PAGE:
How 'The Hangover' movies helped redeem Mike Tyson
On Tuesday, Judge Catherine D. Perry of Federal District Court in St. Louis issued a ruling that offered a huge sigh of relief for Warner Brothers Entertainment and the legions of moviegoers waiting to catch laughs over another tale of a wild drunken night and its subsequent repercussions.
Judge Perry rejected the request of Mike Tyson’s tattoo artist, S. Victor Whitmill, who sought to halt the today’s release of Hangover Part II on the grounds that the movie violates his copyright due to a central character in the movie using a face tattoo he created for Tyson.
The irony of this debacle is that Tyson’s cameo in the sequel will likely be as memorable as it is minuscule — just like in the original Hangover movie.
Still, Tyson’s role — no matter what they size — in the franchise is a testament to his newfound life as a budding comedic actor. It is a PR feat almost as impressive as those attained in his former day job.
After an embarrassing end to a legendary boxing career, by 2005 Tyson was admittedly miserable. Speaking with USA Today, the Brooklyn native revealed, “I’ll never be happy. I believe I’ll die alone.” After further lamenting about being a “sad, pathetic case,” Tyson also added, “I just want to escape. I’m really embarrassed with myself and my life.”
The most interesting comment about this infamous interview was Tyson’s assertion that, “They would give (the late) Jeffrey Dahmer a second chance before they gave me another one.”
He had reason to feel like he had reached his nadir and that he may never find redemption with a public that had long grown tired of his antics.
Not only was it well known that he beat his ex-wife, actress Robin Givens, the “baddest man on the planet” was also convicted of raping beauty contestant Desiree Washington (a charge Tyson still denies), and in the later years of his boxing career bit the ear of Evander Holyfield and called Lennox Lewis a “fa**ot” at a press conference.
On top of that, he blew threw $300 million after revealing himself to be both a drug and sex addict. Even his physique suffered to the point where he looked like his workout buddies were Sherman Klump and Dan Conner.
No one felt sorry for him, especially after repeated drug-related arrests. If Tyson wanted a second chance, he was going to have to work for it. So he did. Tyson gave hints of being more self-aware in the 2008 documentary, Tyson. The film featured Tyson recanting his life while going through rehab.Following the outpouring of praise for the film, Tyson started to do a publicity blitz and further boosted his image via a cameo in The Hangover. For Tyson, it was an opportunity to introduce him to an audience that knew him by name only and show that he was more than just that bird-loving weirdo ready to bite you in the midst of a temper tantrum.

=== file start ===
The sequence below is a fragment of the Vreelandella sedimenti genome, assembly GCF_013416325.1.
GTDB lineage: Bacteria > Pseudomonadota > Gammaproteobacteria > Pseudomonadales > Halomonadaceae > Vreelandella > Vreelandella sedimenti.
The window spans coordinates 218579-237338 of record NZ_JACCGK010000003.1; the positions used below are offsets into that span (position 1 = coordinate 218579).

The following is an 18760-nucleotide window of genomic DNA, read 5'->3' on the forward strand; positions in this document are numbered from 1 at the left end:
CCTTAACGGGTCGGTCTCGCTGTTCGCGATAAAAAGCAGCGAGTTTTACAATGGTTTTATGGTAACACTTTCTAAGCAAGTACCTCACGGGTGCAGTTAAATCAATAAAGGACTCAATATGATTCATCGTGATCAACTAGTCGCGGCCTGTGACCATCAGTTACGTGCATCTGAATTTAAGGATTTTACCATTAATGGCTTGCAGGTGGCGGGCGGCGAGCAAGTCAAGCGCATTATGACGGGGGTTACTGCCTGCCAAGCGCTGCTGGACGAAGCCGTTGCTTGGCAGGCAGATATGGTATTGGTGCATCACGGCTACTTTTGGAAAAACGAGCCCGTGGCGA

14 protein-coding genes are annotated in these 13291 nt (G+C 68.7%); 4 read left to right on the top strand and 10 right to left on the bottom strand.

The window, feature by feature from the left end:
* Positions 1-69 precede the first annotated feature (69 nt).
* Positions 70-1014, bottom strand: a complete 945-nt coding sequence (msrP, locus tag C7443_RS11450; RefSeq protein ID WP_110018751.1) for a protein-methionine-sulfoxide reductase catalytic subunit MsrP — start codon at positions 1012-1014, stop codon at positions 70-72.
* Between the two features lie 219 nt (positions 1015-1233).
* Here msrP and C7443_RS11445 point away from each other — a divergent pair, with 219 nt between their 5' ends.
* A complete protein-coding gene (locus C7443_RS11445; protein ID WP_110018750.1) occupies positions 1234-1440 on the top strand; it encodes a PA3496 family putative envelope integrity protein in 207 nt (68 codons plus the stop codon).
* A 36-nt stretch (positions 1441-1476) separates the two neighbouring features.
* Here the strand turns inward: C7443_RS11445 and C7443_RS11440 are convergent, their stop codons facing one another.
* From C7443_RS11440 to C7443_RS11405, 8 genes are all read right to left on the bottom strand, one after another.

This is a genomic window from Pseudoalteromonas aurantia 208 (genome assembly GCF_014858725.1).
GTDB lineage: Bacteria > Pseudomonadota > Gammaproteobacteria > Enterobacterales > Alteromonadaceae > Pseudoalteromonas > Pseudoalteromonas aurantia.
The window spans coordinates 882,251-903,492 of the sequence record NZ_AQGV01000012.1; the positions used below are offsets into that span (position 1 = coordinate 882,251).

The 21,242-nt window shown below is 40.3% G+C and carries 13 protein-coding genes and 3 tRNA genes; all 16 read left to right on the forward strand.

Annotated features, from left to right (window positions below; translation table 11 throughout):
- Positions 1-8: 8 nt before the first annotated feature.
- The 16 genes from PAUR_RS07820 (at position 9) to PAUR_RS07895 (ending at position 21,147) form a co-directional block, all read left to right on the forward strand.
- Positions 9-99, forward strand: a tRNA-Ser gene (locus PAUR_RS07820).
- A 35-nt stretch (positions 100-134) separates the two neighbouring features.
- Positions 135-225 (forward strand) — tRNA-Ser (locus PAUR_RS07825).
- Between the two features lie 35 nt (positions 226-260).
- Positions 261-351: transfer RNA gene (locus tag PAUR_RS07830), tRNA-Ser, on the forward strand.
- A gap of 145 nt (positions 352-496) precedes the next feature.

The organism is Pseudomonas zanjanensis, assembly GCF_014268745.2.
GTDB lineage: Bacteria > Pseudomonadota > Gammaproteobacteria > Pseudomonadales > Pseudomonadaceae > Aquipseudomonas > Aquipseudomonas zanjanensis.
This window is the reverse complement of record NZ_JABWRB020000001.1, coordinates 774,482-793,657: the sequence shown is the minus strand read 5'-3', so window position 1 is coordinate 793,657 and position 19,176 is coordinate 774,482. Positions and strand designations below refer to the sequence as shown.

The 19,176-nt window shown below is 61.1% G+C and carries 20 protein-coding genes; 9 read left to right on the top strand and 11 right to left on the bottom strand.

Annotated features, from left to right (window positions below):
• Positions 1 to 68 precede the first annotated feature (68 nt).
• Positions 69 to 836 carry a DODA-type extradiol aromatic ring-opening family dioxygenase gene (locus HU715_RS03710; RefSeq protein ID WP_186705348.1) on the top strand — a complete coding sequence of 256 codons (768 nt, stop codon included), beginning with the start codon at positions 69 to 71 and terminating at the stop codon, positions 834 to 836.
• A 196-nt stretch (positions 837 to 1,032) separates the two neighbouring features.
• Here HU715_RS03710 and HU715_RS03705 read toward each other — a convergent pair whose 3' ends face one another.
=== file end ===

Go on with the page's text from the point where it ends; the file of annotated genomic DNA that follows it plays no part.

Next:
However, old habits die hard, so when Tyson said, “I was doing that [The Hangover] to supply my drug habit,” many wondered if he would ever get it right. Following the accidental death of his four-year-old daughter, Exodus, Tyson was forced to wake up. As a result, he embraced sobriety and life as a family man as discussed in emotional interviews with Oprah and Ellen DeGeneres.
Soon after came appearances on shows like Brothers, The Tonight Show with Conan O’Brien, Saturday Night Live, and even WWE Raw that showed off his personality and comedic chops. He further illustrated his ability to draw laughs in the hilarious viral video featuring Mike reenacting Bobby Brown’s “Every Little Step” video and the funny “Oscar Talk with Mike Tyson and Leonard Maltin.”
And starting today Tyson will be likely inundated with praise on for his part in Hangover II similar to that given by the film’s star, Bradley Cooper, who said, “He’s very funny, yeah, and he’s actually very good in this second film too.”
In only a few years Mike Tyson has gone from someone long pegged as a “monster” to a self-deprecating vegan with an Animal Planet reality show chronicling his love of birds. Not to mention, a surprisingly funny actor with a much better reputation than he’s ever enjoyed throughout his life in the public eye.
If there’s anyone who should be happy about the judge’s decision to release The Hangover Part II as planned, it’s the guy at the center of the suit.